Well, Cowley’s four-stage breakdown from the 1950’s is reminiscent of another, only slightly younger (and far more famous) stage-identification system: the “five stages of grief” that Elizabeth Kubler-Ross identified in the 1960’s. For more than a generation our culture didn’t seem terribly interested in arguing with those stages, either. However, all sorts of formerly foundational ideas in the arts and sciences are under assault through more recent behavioral and cognitive research. For around forty years, Kubler-Ross’s stages of grief remained some of the most stalwart, oft quoted (and often misconstrued) research-turned-conventional wisdom offered to those suffering personal tragedy. That is, until 2004, when Professor George Bonanno began to publish results which showed grief to be somewhat simpler and more monochromatic than the five stages approach suggests. Bonanno’s work, now commonly accepted as accurate and well-documented, shows that most widows and widowers are resilient and bounce back from grief faster (and with fewer distinct “stages”) than our cultural narrative is willing to admit. His clinical studies are strongly supported science that partially contradicts the narrative that Kubler-Ross presented, and further erodes any remaining residue of old world practices such as wearing black for a year in honor of the dead, or staying single for a “respectable” amount of time after a spouse’s passing. Of course it should be noted that Elizabeth Kubler-Ross herself never represented the five stages of grief as all-encompassing. She did not insist that everyone experiences all five stages, or that anyone experiences them in a specific order; that was pop-culture over-simplifying her work. And personally, I still find the five stages of grief to be useful as a narrative tool for understanding possible character responses to plot machinations when I am writing a story, even if more precise studies of human behavior now say the five stages are likely less common than a simpler, relatively quick resilience in the face of great loss… But there it is: recent science says our cultural narrative about grief, which for some time has largely been based on distortions of Kubler-Ross’s work and the faded ghosts of old world traditions, is not accurate.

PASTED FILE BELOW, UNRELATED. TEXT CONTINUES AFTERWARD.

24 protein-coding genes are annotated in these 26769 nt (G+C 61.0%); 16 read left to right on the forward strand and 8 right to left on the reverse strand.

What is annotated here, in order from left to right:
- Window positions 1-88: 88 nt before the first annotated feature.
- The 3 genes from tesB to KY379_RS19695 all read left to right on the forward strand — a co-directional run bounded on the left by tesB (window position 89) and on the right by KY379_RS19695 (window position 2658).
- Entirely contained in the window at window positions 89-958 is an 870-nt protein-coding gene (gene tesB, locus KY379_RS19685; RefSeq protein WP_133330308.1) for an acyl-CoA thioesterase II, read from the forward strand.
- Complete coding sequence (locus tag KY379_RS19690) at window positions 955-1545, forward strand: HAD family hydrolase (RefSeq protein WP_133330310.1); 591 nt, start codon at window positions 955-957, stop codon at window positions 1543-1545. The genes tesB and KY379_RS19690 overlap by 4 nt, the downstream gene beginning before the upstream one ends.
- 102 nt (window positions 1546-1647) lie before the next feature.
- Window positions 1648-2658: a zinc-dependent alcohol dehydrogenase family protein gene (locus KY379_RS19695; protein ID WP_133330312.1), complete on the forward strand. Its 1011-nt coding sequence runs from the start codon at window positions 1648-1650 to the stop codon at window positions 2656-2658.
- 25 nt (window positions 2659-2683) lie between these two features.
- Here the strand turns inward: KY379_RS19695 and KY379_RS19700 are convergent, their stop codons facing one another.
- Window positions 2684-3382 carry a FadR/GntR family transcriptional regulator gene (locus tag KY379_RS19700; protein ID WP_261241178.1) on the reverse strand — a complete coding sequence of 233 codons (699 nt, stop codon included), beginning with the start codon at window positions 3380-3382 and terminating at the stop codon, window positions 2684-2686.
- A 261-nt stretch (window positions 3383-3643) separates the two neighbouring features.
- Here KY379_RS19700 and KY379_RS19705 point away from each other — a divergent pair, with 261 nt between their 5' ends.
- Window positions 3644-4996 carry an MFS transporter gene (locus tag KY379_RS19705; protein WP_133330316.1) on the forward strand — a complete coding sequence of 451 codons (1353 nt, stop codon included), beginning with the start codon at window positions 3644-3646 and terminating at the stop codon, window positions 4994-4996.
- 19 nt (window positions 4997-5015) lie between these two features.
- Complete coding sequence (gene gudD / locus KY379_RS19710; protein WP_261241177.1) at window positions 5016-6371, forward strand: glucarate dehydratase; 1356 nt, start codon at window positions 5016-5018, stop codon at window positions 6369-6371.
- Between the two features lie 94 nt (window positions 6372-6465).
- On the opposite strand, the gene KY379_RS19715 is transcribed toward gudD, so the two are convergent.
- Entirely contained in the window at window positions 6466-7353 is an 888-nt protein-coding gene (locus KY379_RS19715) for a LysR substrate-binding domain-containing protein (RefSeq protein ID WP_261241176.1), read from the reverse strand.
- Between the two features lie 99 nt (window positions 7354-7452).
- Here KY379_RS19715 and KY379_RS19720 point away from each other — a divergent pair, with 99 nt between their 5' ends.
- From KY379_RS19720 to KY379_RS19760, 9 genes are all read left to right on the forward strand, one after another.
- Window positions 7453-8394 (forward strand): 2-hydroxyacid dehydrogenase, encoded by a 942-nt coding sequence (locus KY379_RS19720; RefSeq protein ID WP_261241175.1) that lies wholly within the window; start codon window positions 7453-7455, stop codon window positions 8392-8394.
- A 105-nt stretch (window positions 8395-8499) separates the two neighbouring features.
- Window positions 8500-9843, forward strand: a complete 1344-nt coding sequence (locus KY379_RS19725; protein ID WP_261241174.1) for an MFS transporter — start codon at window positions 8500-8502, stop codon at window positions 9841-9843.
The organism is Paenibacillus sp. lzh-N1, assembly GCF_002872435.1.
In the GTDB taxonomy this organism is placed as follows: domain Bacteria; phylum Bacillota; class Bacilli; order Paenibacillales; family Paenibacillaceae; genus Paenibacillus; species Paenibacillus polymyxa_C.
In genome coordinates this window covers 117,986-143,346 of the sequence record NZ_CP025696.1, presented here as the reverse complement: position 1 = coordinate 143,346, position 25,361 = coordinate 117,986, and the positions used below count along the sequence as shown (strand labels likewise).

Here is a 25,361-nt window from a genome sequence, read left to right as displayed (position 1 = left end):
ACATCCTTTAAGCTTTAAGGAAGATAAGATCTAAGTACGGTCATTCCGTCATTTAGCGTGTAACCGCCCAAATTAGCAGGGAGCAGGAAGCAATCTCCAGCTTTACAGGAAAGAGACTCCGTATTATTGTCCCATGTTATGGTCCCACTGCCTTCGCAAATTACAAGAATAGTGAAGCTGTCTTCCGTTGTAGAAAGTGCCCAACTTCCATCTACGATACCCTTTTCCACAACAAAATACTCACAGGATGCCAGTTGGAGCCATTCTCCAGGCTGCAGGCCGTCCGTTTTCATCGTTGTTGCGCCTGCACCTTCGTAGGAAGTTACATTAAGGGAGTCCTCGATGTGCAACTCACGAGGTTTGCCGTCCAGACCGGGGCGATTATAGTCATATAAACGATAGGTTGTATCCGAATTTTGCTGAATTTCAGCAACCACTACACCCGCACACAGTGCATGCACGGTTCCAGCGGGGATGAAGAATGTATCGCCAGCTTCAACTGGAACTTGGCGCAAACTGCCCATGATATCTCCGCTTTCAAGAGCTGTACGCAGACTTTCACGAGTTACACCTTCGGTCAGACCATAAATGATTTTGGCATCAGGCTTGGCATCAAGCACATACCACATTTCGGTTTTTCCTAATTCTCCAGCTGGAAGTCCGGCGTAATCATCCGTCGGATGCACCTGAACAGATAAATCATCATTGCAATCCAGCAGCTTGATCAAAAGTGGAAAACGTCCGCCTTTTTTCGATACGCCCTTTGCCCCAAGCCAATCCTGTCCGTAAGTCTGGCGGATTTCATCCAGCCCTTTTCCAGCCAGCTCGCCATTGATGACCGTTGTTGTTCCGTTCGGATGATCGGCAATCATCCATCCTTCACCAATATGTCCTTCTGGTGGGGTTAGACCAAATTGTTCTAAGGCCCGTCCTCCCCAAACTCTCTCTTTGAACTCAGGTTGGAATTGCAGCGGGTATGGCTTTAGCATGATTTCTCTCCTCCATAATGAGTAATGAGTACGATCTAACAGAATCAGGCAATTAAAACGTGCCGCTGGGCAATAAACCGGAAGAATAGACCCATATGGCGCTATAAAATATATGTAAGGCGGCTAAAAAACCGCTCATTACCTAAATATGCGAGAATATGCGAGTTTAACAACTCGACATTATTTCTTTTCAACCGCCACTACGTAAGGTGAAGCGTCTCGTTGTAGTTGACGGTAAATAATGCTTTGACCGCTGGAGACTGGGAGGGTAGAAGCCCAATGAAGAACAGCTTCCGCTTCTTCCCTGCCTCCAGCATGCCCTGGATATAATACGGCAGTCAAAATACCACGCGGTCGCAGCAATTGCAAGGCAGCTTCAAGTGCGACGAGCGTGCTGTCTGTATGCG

So. Back to Cowley and the four stages of writing: How would Cowley’s four stages hold up if we applied rigorous science in the same manner Bonanno applied it to grief?